Speaking of rappers, Common and Talib Kweli definitely embrace you. How do you feel about that?
It is rewarding, it is pleasing, but I know and they know probably, it is very difficult because those who do not want our stories told actually control the media so when I hear Kweli put the name of my song in one of his songs it is like, “Thank You,” I really appreciate it and I know that he is from the land [Africa] because he is trying to bring enlightenment to a world that is going in a different direction. So I always give them praise. I can praise anybody who is standing up and trying, even John Legend who took some of that old music and brought it back up to date and put some of today’s artists in it. He is trying to bring that goodness back, bring that love, soul and family back. So I praise and admire anybody who is doing that.
What are your thoughts about women like Beyonce and Rihanna and their impact on pop culture?
I think that Beyonce has had a great impact on pop culture. I like her. She’s a tremendous performer. I also think that we’ve always had sisters who danced in a sexual way⎯always. Going back further in the culture, we have always used our complete body. We have not been afraid to use our pelvic girdle because that’s part of our culture, that’s part of our life. But it was done in such a way that it had other elements in it. But now I am a little weary of us just being represented as sexual figures. Beyonce has made a lot of money and so has her man.The had a show they produced, Fela, which was an extraordinary show in the depths of its cultural input and expression but that’s not enough. Image is worth a thousand words. Beyonce carries herself well but all around you see the ass and the thighs and the sexuality and that has its place but right now it is too prominent in our lives. It is really hurting us very badly. I think she’s a smart woman but we’re at a time where that part of us is overemphasized rather than our charm, our grace, our spirituality and our sensitivity.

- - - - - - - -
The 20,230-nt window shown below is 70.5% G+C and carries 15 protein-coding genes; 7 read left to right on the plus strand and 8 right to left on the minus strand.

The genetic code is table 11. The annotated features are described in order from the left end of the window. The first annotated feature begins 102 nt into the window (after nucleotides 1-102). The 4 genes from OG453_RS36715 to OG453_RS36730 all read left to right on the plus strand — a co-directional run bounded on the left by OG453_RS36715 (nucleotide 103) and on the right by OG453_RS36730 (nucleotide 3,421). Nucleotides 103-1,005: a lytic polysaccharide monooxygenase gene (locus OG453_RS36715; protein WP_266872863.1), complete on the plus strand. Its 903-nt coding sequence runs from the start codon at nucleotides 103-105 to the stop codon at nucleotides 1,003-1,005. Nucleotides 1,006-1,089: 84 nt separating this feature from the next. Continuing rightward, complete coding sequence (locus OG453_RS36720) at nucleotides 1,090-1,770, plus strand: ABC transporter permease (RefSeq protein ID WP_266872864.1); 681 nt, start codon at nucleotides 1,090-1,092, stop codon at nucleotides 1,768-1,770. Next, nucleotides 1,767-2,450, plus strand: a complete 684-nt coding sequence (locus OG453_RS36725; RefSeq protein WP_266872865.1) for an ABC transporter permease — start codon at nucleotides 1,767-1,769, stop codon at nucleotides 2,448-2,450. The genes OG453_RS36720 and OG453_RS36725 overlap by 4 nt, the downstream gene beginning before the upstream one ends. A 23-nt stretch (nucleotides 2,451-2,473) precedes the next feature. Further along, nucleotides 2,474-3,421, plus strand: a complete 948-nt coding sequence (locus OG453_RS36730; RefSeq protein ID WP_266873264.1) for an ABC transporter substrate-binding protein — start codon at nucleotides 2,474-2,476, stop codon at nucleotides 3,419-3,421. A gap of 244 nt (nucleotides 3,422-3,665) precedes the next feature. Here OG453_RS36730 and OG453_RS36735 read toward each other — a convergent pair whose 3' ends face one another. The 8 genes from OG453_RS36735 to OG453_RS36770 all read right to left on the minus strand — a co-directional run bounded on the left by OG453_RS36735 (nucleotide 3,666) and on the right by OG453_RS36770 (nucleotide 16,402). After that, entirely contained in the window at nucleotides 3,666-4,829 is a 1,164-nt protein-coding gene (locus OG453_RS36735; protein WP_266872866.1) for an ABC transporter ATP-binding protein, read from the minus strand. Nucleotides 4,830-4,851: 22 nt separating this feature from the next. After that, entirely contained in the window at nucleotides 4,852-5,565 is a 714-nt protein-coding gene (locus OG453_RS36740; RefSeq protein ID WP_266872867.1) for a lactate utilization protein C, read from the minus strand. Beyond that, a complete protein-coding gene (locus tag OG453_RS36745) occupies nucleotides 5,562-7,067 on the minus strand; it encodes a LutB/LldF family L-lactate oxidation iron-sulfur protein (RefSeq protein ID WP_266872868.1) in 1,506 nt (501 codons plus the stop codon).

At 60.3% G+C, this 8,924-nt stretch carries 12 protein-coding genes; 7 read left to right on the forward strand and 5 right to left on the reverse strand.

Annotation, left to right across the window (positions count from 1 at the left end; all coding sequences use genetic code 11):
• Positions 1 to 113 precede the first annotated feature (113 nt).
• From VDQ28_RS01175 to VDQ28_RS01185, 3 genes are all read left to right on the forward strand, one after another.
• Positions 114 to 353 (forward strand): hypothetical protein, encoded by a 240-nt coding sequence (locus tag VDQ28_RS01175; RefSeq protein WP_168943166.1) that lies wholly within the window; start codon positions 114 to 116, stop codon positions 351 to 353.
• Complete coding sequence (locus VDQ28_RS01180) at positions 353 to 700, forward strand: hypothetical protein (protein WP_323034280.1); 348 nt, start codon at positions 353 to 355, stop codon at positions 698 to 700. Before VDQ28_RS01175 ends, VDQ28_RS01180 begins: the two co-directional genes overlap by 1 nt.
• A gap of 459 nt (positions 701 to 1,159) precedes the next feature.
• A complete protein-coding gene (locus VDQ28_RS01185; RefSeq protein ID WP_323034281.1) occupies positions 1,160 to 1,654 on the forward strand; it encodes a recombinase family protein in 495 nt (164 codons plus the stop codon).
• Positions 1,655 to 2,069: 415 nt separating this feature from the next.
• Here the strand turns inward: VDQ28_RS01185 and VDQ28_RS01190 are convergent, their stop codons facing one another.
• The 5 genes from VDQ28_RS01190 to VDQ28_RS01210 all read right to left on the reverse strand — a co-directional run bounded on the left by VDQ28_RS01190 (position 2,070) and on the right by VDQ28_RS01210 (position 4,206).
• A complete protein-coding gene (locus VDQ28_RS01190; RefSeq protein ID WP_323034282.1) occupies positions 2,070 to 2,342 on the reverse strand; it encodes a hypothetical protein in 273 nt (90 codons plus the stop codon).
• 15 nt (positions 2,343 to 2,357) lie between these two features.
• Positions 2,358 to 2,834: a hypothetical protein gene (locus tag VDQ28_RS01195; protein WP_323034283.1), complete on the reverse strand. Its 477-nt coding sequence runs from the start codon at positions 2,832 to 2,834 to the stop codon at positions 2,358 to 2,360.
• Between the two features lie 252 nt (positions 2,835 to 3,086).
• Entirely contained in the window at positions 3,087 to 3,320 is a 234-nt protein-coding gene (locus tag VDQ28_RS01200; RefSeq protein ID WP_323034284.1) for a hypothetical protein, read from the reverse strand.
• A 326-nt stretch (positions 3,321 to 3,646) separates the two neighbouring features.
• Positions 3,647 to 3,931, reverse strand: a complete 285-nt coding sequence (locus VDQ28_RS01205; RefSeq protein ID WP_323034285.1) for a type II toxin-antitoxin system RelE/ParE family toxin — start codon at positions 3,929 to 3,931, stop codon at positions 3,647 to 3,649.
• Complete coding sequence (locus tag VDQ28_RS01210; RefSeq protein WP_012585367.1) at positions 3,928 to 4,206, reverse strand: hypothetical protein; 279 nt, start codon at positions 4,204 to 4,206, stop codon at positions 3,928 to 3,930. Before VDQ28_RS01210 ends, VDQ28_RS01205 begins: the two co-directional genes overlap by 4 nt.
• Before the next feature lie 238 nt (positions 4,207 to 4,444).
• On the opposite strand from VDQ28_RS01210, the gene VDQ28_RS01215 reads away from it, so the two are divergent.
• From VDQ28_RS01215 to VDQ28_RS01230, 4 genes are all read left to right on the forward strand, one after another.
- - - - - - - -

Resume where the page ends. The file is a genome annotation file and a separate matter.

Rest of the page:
How about Rihanna?
I don’t like Rihanna. I don’t like what she does. To me the sounds are not human sounds. The messages are not really inspirational. When I say inspirational, I say things that help you really stay alive and help you understand the world that’s around you.
On that note, what do you think the future is of black music?
The spiritual part of it has shaped up. When we were brought over here, we were not allowed to bring instruments. We were stripped of all clothing, jewelry and culture. And with nothing, we created the greatest music this world has known. Our music, our spirituals, helped to liberate, helped to free us. Not only did we use it to encourage each other, to soothe the pain, to heal the wounds, but it was taken by others who imitated it until we were free, after the civil war. That’s when most any of us were allowed to go on the stage for the first time. In the church, some of our spiritual power survived and was evident there. There are those who were raised singing. In sound, in pitch, in rhythm, if you hear certain sounds, they resonate in the body. Some of them will bring you peace, some of them will disturb you, so you have to choose. The antiquity of our people allows them to develop over those centuries, wisdom relating to the kind of music they play. We kept that, all during slavery. We kept that in the blues and the blues used to be story telling. It used to be what hip-hop started out doing. Today it’s ‘what are the police doing to us. Then it was, what was the KKK and what were the police doing to us. So, the message was there in the 60s. And the sounds were there. The sounds have been almost eliminated now. The music is mostly techno. And a lot of our young people did not come through the church. They did not get the sound of the music, so they’re left out there trying to find something of their own. So my belief, though, is that that ancient spirit that came with us from the motherland is never going to leave us. And we are then going to create music that supports our community. Not just the young people, not just the old people, but our whole community. That will happen. But it’s not going to happen on its own. We have to really begin to support artists who do positive work, who use pitch and sound and rhymes that are nourishing to our hearts, to our body, to our minds. And that’s what music does. It’s spirit sound, spirit words, spirit pictures. I’m on my last leg, I’ve been out here for quite a while and my poor knees are about to give out. But my spirit is not going to give out. As long as I’m here, I’m going to try to share with our people, and in particular, our young people, the power and the beauty of our culture.